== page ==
Reevaluation needed (cont.)
Lúcio, though, is a minor error. He played his club soccer for Internacional of Porto Alegre, hundreds of miles south of my base in Rio, so I'd only seen him a handful of times in person.
Júlio Cesar is a different case altogether. He grew up tending the nets for Flamengo, Rio's biggest club. I watched him every week and was seldom impressed. I labeled him as a fair shot-stopper, but an untidy keeper who was prone to giving rebounds, poor on crosses, didn't dominate his area and made too many silly mistakes. I attributed the praise people heaped on him to local media bias and figured there was no way he would crack the big-time in Europe or with the national team.
Some five years later, Júlio Cesar can point to the Italian championship medals he has won with Inter Milan and to his role, based strictly on merit, as Brazil's undoubted first-choice goalkeeper. In the 0-0 draw against Colombia, with Lúcio snuffing out the danger, Júlio Cesar had little to do. But three days earlier at Venezuela, he played a vital role in Brazil's victory.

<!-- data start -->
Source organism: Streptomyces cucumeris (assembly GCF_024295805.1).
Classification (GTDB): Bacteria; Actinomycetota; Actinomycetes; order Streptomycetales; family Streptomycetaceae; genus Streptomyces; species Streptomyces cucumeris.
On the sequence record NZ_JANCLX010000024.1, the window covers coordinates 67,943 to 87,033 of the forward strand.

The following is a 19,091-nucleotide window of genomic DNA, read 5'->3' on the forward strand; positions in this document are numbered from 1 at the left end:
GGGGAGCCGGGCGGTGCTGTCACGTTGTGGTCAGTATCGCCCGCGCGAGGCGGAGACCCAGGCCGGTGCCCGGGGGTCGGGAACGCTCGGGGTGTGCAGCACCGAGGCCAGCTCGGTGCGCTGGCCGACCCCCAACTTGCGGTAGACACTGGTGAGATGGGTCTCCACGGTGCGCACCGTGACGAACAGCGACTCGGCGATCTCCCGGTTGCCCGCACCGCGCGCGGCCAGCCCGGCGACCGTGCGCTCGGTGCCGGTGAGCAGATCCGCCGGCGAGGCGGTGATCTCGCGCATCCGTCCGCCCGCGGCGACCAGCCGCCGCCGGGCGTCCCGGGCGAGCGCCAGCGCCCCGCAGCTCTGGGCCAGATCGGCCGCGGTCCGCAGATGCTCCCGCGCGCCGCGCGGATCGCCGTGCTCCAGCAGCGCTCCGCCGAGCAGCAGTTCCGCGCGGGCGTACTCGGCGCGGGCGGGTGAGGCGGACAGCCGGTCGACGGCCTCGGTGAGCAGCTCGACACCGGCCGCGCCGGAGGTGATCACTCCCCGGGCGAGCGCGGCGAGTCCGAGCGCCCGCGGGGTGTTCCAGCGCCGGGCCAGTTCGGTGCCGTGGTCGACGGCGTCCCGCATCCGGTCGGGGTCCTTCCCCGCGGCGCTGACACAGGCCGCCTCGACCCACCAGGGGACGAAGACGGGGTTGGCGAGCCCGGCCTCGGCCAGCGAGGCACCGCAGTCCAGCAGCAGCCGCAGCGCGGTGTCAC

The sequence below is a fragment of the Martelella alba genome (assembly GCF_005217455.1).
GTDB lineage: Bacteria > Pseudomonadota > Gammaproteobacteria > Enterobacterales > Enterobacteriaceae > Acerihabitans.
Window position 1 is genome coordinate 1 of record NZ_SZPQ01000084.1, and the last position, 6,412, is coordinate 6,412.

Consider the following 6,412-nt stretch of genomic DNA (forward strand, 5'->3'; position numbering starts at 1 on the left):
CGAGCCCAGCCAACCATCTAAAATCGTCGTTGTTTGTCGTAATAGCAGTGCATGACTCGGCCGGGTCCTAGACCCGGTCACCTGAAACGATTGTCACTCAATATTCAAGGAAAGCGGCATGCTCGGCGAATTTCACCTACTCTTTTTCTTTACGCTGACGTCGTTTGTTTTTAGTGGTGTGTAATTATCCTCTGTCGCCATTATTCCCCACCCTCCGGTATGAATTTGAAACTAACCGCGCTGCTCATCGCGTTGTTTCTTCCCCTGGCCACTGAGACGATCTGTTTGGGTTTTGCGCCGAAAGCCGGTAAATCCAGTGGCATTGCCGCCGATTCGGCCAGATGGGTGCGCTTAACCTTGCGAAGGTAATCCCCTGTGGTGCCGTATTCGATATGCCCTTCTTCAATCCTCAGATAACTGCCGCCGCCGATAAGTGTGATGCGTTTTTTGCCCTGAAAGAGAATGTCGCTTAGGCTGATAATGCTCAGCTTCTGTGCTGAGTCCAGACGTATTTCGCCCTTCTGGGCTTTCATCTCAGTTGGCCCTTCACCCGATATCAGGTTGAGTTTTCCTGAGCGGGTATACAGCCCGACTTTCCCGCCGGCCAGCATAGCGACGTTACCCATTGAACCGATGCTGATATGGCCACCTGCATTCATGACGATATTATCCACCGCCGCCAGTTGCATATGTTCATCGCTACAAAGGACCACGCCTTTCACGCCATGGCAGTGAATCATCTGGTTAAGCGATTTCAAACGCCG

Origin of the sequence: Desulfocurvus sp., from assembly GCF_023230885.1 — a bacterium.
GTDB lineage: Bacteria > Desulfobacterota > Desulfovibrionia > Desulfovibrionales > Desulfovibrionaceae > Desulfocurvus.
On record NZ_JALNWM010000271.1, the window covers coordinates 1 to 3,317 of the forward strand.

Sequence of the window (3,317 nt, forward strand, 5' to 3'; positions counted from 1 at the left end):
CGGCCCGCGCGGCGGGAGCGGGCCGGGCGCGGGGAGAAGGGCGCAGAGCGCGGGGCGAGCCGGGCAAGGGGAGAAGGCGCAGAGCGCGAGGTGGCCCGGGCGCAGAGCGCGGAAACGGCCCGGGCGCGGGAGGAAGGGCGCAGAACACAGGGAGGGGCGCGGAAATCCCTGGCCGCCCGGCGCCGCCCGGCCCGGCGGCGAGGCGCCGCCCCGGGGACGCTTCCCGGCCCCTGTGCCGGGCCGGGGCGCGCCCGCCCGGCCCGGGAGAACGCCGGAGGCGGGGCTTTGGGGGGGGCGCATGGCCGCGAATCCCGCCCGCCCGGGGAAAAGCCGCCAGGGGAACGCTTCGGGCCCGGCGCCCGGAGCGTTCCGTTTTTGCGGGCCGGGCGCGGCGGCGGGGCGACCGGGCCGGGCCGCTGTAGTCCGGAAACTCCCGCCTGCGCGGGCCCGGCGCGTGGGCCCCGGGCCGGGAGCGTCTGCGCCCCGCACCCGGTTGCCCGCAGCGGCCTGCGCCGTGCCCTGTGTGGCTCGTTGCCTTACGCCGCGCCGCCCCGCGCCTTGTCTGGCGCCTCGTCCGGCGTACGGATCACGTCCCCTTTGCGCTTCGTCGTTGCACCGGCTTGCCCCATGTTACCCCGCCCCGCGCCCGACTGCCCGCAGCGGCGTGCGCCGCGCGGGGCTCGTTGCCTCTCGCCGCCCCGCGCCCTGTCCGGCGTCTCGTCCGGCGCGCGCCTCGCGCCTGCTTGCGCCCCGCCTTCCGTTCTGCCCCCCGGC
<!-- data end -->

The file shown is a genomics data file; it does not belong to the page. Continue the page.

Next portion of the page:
Dunga's men struck early, as glorious goals from Kaká and Robinho put them up two after nine minutes. But before the Carnaval began, they could have easily found themselves a goal down. Venezuela's Alejandro Guerra got behind their defense and was bearing down on goal, but the keeper spread himself to block the shot and Ronald Vargas' follow-up. It was a double-save that altered the course of the match.
Brazil cruised to a 4-0 win, but if Venezuela had taken the lead with a packed stadium behind it, the game could have taken a different course. As it was, Júlio Cesar had to be sharp on a number of occasions to ensure that he got through another round without having to pick the ball out of the back of the net.
Even at bad times, Júlio Cesar is proving me wrong. He makes occasional slips, but this happens to all keepers. The big test is how keepers react afterward. He was to blame for Uruguay's goal a year ago, but stood up tall to make important saves and give his side the chance to hit back and win the game. Indeed, it was the '04 Copa América semifinal against the same opponent that began to change my opinion. He blundered for Uruguay's goal, misjudging the speed of the ball. But when it went to a penalty shootout, he was the hero -- just as he was in the final against Argentina, when he produced a top save to prevent his side going down two goals and was decisive once more in the shootout.
When talent and mental strength combine to produce performances at this level, it's wonderful being proven wrong.